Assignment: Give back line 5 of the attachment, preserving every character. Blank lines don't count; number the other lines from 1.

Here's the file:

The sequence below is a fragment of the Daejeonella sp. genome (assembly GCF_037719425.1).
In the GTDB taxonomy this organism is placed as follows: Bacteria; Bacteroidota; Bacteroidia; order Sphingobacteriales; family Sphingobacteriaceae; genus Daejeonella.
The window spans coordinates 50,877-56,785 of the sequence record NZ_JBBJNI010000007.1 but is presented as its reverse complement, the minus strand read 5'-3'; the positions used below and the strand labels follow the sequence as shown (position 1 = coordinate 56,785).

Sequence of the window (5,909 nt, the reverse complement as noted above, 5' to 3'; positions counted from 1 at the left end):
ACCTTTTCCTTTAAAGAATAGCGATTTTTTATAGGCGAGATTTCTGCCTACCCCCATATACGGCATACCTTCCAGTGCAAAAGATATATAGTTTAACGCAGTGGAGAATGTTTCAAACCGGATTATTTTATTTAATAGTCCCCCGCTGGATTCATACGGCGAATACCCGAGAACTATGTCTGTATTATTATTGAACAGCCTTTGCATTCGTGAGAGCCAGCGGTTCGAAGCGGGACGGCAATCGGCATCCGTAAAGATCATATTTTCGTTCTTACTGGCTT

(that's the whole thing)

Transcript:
ACCTTTTCCTTTAAAGAATAGCGATTTTTTATAGGCGAGATTTCTGCCTACCCCCATATACGGCATACCTTCCAGTGCAAAAGATATATAGTTTAACGCAGTGGAGAATGTTTCAAACCGGATTATTTTATTTAATAGTCCCCCGCTGGATTCATACGGCGAATACCCGAGAACTATGTCTGTATTATTATTGAACAGCCTTTGCATTCGTGAGAGCCAGCGGTTCGAAGCGGGACGGCAATCGGCATCCGTAAAGATCATATTTTCGTTCTTACTGGCTT